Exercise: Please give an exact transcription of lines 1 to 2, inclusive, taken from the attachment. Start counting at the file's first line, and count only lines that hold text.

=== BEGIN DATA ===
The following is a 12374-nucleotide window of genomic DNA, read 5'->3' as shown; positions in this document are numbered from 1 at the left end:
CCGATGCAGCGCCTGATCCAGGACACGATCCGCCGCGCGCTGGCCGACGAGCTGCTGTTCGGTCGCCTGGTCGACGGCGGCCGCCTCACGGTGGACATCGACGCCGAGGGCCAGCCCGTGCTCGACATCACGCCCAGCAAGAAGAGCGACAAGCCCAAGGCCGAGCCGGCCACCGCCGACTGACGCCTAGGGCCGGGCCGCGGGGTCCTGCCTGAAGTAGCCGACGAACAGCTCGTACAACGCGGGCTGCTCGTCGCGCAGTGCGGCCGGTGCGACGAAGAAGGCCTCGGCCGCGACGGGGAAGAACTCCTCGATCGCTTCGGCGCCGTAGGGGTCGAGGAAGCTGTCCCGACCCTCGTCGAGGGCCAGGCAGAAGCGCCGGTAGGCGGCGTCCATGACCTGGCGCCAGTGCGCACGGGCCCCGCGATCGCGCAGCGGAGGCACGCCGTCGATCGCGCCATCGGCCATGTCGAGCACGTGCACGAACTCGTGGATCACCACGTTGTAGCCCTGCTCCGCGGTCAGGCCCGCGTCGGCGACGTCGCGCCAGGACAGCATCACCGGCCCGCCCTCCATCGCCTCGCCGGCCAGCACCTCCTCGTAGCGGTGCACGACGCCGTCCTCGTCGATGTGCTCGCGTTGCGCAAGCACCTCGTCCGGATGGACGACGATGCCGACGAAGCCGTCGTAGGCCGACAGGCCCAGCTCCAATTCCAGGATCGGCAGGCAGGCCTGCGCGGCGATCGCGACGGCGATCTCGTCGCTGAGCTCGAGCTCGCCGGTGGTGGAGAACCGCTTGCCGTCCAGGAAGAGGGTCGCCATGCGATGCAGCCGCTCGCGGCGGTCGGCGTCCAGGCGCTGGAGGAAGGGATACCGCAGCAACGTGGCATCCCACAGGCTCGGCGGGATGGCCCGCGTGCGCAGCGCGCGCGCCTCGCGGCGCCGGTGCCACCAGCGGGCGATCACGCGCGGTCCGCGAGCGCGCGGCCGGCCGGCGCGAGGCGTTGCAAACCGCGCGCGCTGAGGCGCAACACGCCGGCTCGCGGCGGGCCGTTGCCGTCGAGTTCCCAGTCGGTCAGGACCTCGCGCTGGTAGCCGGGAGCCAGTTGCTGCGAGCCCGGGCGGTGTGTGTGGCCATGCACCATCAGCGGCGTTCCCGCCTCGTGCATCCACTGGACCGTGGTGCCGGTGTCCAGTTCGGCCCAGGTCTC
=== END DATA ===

The following is a 12374-nucleotide window of genomic DNA, read 5'->3' as shown; positions in this document are numbered from 1 at the left end:
CCGATGCAGCGCCTGATCCAGGACACGATCCGCCGCGCGCTGGCCGACGAGCTGCTGTTCGGTCGCCTGGTCGACGGCGGCCGCCTCACGGTGGACATCGACGCCGAGGGCCAGCCCGTGCTCGACATCACGCCCAGCAAGAAGAGCGACAAGCCCAAGGCCGAGCCGGCCACCGCCGACTGACGCCTAGGGCCGGGCCGCGGGGTCCTGCCTGAAGTAGCCGACGAACAGCTCGTACAACGCGGGCTGCTCGTCGCGCAGTGCGGCCGGTGCGACGAAGAAGGCCTCGGCCGCGACGGGGAAGAACTCCTCGATCGCTTCGGCGCCGTAGGGGTCGAGGAAGCTGTCCCGACCCTCGTCGAGGGCCAGGCAGAAGCGCCGGTAGGCGGCGTCCATGACCTGGCGCCAGTGCGCACGGGCCCCGCGATCGCGCAGCGGAGGCACGCCGTCGATCGCGCCATCGGCCATGTCGAGCACGTGCACGAACTCGTGGATCACCACGTTGTAGCCCTGCTCCGCGGTCAGGCCCGCGTCGGCGACGTCGCGCCAGGACAGCATCACCGGCCCGCCCTCCATCGCCTCGCCGGCCAGCACCTCCTCGTAGCGGTGCACGACGCCGTCCTCGTCGATGTGCTCGCGTTGCGCAAGCACCTCGTCCGGATGGACGACGATGCCGACGAAGCCGTCGTAGGCCGACAGGCCCAGCTCCAATTCCAGGATCGGCAGGCAGGCCTGCGCGGCGATCGCGACGGCGATCTCGTCGCTGAGCTCGAGCTCGCCGGTGGTGGAGAACCGCTTGCCGTCCAGGAAGAGGGTCGCCATGCGATGCAGCCGCTCGCGGCGGTCGGCGTCCAGGCGCTGGAGGAAGGGATACCGCAGCAACGTGGCATCCCACAGGCTCGGCGGGATGGCCCGCGTGCGCAGCGCGCGCGCCTCGCGGCGCCGGTGCCACCAGCGGGCGATCACGCGCGGTCCGCGAGCGCGCGGCCGGCCGGCGCGAGGCGTTGCAAACCGCGCGCGCTGAGGCGCAACACGCCGGCTCGCGGCGGGCCGTTGCCGTCGAGTTCCCAGTCGGTCAGGACCTCGCGCTGGTAGCCGGGAGCCAGTTGCTGCGAGCCCGGGCGGTGTGTGTGGCCATGCACCATCAGCGGCGTTCCCGCCTCGTGCATCCACTGGACCGTGGTGCCGGTGTCCAGTTCGGCCCAGGTCTC